Meat consumption and its impact on the environment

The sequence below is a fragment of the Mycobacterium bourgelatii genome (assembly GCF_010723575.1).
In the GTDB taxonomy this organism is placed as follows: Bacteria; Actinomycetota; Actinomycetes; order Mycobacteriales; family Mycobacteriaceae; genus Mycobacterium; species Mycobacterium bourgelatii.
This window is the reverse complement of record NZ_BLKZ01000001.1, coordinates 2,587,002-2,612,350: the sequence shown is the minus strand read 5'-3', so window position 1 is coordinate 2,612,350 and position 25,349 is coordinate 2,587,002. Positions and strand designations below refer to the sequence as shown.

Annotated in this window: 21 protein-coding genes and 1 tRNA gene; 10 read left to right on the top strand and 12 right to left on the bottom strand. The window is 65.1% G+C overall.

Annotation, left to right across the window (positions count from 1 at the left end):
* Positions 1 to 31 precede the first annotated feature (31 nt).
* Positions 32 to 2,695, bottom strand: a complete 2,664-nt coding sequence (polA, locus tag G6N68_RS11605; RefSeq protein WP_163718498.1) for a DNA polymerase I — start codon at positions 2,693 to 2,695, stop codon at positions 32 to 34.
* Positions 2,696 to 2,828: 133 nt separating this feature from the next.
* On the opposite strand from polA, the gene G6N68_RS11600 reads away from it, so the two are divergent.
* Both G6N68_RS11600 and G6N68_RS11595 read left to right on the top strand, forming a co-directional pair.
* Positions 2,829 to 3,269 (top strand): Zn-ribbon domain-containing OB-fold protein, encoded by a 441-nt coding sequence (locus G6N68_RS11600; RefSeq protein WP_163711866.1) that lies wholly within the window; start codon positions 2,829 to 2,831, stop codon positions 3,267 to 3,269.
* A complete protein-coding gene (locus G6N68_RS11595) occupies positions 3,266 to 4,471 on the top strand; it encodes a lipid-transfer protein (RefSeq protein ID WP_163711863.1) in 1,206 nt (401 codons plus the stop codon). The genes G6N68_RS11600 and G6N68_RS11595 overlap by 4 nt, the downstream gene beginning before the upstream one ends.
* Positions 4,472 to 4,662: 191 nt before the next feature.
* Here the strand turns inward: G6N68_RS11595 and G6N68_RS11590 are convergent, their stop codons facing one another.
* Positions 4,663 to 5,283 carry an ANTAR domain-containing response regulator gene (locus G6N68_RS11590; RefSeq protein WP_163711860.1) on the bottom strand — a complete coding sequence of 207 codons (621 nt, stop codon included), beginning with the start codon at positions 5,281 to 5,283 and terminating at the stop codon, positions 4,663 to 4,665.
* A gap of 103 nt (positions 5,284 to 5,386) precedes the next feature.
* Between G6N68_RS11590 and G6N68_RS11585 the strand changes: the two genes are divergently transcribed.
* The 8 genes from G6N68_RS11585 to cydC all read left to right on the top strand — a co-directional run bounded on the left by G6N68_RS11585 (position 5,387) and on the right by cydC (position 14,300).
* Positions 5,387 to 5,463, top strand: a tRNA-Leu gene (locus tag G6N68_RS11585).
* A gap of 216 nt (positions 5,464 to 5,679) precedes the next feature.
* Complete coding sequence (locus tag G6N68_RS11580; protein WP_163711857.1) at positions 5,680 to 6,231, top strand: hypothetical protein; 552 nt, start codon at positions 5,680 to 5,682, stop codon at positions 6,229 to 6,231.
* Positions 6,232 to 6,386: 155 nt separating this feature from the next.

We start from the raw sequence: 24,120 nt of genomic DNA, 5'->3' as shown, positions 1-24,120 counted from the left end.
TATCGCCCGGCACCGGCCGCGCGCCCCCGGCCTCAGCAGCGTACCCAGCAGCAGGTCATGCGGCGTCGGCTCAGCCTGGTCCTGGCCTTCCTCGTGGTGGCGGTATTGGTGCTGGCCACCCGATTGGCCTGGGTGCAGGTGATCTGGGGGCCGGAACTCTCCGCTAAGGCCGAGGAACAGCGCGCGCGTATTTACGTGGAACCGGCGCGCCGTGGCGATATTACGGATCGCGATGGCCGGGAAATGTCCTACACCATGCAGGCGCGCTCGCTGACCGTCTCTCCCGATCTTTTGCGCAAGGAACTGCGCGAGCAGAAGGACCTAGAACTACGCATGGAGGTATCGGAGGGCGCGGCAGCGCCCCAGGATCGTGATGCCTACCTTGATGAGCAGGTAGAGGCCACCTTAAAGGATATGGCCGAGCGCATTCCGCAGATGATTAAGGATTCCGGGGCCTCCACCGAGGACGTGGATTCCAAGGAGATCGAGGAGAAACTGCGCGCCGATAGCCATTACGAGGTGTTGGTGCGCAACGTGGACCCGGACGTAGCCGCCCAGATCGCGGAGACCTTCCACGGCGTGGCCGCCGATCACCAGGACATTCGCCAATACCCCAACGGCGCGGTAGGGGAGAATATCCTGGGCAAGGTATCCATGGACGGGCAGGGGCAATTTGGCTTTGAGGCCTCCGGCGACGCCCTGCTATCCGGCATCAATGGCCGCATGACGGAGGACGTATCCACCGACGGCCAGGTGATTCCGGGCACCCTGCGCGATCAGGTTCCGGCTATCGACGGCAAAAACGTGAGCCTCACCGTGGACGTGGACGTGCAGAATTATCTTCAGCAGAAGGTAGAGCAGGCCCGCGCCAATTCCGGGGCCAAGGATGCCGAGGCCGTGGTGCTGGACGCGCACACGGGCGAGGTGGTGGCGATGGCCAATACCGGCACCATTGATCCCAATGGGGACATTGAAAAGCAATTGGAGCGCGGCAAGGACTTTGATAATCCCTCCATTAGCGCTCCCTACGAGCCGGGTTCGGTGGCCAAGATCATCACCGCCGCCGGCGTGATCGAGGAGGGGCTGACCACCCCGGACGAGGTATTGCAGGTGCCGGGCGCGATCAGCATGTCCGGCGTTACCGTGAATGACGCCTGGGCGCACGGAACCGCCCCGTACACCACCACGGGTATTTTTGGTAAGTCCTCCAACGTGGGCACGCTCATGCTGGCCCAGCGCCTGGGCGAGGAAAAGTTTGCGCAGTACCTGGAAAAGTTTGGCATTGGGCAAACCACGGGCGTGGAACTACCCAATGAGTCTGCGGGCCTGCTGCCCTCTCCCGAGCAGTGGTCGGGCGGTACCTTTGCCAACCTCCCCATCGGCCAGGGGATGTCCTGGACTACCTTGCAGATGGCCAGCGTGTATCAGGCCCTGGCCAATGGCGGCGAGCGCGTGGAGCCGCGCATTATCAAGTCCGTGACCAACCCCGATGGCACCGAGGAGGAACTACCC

By eating meat and dairy food products, one could potentially be affecting climate change drastically. This is due to such a large demand for these food groups that is already unsustainable as it is, considering the fact that these products are some of the most harmful to the environment when compared to other food groups. And it is only going to get worse in the next thirty years as our population is going to grow to around 9 billion people, meaning an extra 2 billion mouths to feed by 2050. An enormous number of crops are needed to feed livestock in order to produce meat and dairy, as well as water, raw materials and very large amounts of agricultural land. Apart from the fact that consuming too much meat can have negative effects on your health such as cardiovascular disease or an increase in colorectal cancer, experts are suggesting that a plant-based diet may be the only way to reduce the impacts that are taking place not only on the environment, but on our food security, landscape and nature. Enormous amounts of antibiotics are used on livestock to prevent diseases such as swine flu or mad cow disease from spreading between the animals, and at times to humans too. The antibiotics being used on these animals contribute to antibiotic resistance on both animals and humans without even realising it. When the livestock produce waste through excretion, apart from releasing methane and nitrous oxide, which are two gases that are far more harmful to the environment than carbon dioxide, the waste contaminated with antibiotics leaches into ground water and crops, which in turn cause serious harm when consumed by humans. The water footprint of animal products when compared to plant-based crops and animal is generally an exaggerated amount especially when it comes to beef which seems to be the top water consumer at a whopping 15,415 L/kg. Fruits and vegetables have a much lower water consumption than meat and dairy products (particularly chocolate and butter items from the dairy section). Even though pulses and nuts seem to use up a lot more water than the fruits and vegetables (nuts using 9063L/kg and pulses using 4055L/kg), in comparison to beef it is still at a much lower water footprint. Water pollution that results from maintaining livestock mainly affects ecosystems and drinking water sources. This mainly results from the use of chemical fertilisers/pesticides and manure which likely contains medicinal properties such as antibiotics, vaccines or growth hormones and all these chemicals end up leaching into ground water, an important freshwater source, or runoff into other freshwater sources polluting eco-systems. Marine life is also affected from this pollution, as the excess nutrients making their way to the aquatic ecosystem are causing eutrophication, changing water properties drastically and killing off most living creatures living in that water. A lot of people think that the transport system is the largest contributor when it comes to greenhouse gas (GHG) emissions, however the global agricultural livestock industry produces more emissions than when combining all the cars, trains, ships and planes put together. A study on food consumption conducted by Nu3 has shown that Malta ranks 32nd out of a total of 130 countries in the generation of carbon emissions. This study shows that the Maltese lifestyle is generating almost 600kg per person per year of GHG emissions, and this is only coming from around 19kg of beef consumed on average. 190 kg of milk and cheese products are supplied per person also, and these generate around 270kg carbon emissions per year. There are debates on how to measure these emissions, whether it should be calculated on the amount of GHGs are produced directly by livestock or by the total GHG emissions produced from production of fertilisers, pesticides and feed, draining of peatlands, growing soybeans which lead to deforestation and ploughing. Environmental scientists argue that any emissions generated in a life cycle of a product being created should be included in the carbon footprint from its production until it is used and disposed of. When it comes to livestock production, the most harmful emission released is nitrous oxide, also referred to as laughing gas, and it is 300 times more potent than carbon dioxide. This gas, along with other GHGs is generated from the production and use of organic and mineral fertilisers. Together they generate more than a third of each GHG emission resulting from livestock production. Beef production is considered to be the world’s largest land user when it comes to livestock, land use and deforestation, which are all inter-connected. Production of beef is the largest culprit with respect to deforestation. Apart from using up land for the creation of pasture, the production of soy to be used as feed for cattle leads to the enormous amount of deforestation happening in the Amazon right now. At the end of the day, if people were to switch over to a plant-based diet, or at least restricting their meat intake, especially when it comes to beef, the world would be a much more sustainable place to live in for both the current generation and future ones that come after us. Article written by Derek Fenech. References https://link.springer.com/article/10.1007/s10806-011-9345-z https://www.theguardian.com/environment/2018/jul/19/rising-global-meat-consumption-will-devastate-environment https://waterfootprint.org/en/water-footprint/product-water-footprint/water-footprint-crop-and-animal-products/ http://www.fao.org/3/a-i7754e.pdf https://ourworld.unu.edu/en/eating-less-meat-essential-to-curb-climate-change-says-report https://www.foeeurope.org/sites/default/files/publications/foee_hbf_meatatlas_jan2014.pdf https://rainforestpartnership.org/the-beef-industry-and-deforestation/
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